Aug 8 2019 | By More

★★★☆☆    Initially intriguing

theSpace on the Mile (Venue 39): Sun 4 – Sat 24 Aug 2019
Review by Hugh Simpson

Arrivals, by Twelve Twelve and New Celts at theSpace on the Mile, is an odd beast. It is probably fair to describe Dougal Thomson’s script as two plays; one that works very well, and one that is less successful.

The first thing to say is that this starts very promisingly indeed. Tony (Johnny Cameron) wakes in a deserted airport in Budapest, hungover and with no memory of how he got there. Unfortunately, his only companion is Mel (Hannah Bradley), whose ebullience is not ideal for someone in his state.

Hannah Bradley and Johnny Cameron. Pic Twelve Twelve

Thomson’s dialogue is pleasingly sparky and funny, with Bradley’s comic nous contrasting cleverly with Cameron’s skilful evocation of a disgruntled man facing up to the morning after to end them all.

While the situation of two people waiting around, apparently killing time, is hardly a new one, there is a brio to this, aided by Sarah Masson’s inventive direction (it is amazing how versatile nothing but a couple of suitcases can be).

Unfortunately, it becomes clear that the play is about to go somewhere else entirely, and a creeping unease about where that might be is soon replaced by the realisation that it really is heading in that direction. Much of the humour and energy of the opening section are replaced by a more ponderous tone that never quite convinces.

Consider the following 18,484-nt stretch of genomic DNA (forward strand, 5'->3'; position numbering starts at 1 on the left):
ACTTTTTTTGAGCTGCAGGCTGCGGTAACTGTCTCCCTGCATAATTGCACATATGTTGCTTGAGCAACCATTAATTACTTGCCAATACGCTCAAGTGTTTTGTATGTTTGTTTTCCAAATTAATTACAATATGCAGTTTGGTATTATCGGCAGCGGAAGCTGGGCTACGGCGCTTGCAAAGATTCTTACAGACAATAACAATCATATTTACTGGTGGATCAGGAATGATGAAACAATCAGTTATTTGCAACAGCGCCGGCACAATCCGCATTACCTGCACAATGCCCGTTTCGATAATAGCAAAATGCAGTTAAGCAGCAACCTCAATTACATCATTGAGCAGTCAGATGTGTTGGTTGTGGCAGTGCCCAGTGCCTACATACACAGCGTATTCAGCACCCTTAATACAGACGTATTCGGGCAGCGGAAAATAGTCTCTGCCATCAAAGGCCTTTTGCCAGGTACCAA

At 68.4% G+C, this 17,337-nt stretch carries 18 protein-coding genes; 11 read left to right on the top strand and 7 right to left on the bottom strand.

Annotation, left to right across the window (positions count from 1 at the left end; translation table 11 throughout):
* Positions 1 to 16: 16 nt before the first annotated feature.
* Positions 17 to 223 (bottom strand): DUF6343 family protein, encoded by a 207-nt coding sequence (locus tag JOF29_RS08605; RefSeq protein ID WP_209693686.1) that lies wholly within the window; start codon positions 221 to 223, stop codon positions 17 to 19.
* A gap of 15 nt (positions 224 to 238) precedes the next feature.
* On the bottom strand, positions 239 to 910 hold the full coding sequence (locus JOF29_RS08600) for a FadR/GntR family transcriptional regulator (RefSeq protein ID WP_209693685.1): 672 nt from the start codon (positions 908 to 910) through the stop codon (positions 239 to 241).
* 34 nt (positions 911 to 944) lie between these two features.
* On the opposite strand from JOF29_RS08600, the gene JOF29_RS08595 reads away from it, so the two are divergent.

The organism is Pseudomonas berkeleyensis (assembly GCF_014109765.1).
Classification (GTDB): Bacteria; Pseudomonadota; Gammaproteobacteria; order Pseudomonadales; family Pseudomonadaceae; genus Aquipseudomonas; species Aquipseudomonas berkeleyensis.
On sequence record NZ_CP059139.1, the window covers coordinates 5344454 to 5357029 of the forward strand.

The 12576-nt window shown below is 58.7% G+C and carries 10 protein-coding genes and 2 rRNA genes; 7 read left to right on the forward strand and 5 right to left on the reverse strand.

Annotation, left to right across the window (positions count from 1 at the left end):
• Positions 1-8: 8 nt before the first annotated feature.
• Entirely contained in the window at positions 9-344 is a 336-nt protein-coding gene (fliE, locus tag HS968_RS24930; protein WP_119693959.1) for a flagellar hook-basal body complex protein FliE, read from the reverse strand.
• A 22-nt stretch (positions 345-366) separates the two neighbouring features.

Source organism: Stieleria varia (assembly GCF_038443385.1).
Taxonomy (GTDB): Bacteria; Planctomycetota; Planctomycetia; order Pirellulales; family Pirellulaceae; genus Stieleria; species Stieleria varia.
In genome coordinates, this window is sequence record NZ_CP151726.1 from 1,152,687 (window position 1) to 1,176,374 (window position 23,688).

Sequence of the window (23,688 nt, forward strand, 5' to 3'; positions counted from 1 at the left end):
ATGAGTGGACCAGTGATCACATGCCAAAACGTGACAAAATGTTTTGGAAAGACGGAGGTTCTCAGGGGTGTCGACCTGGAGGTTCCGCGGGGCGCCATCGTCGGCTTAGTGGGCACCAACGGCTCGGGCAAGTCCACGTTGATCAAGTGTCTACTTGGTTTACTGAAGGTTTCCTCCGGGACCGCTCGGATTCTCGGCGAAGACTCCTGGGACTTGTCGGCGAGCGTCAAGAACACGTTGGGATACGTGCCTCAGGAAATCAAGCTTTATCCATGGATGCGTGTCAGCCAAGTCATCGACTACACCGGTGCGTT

deliberate vagueness

The dialogue still has an economy and considerable verve, and the performances and staging remain impressive, but the scenario that is played out lacks both originality and conviction. There is an inescapable feeling that staying in the realms of straightforward comedy might have been more advisable, but Thomson should be congratulated for having the ambition to try such a volte-face.

That the production still manages to stay on the rails is testament to how successful the performances and direction are; once again, even if it is not entirely successful, credit for ambition is deserved.

There is a deliberate vagueness to much of the later part of the play that may be intended to add to the mystery, but instead suggests a lack of clarity. While it remains involving, it is a shame that the momentum of the first half cannot be sustained.

Running time 45 minutes (no interval)
theSpace on the Mile, 80 High St, EH1 1TH (Venue 39)
Sunday 4– Saturday 24 August 2019
Even dates only at 3.30 pm
Tickets and details:

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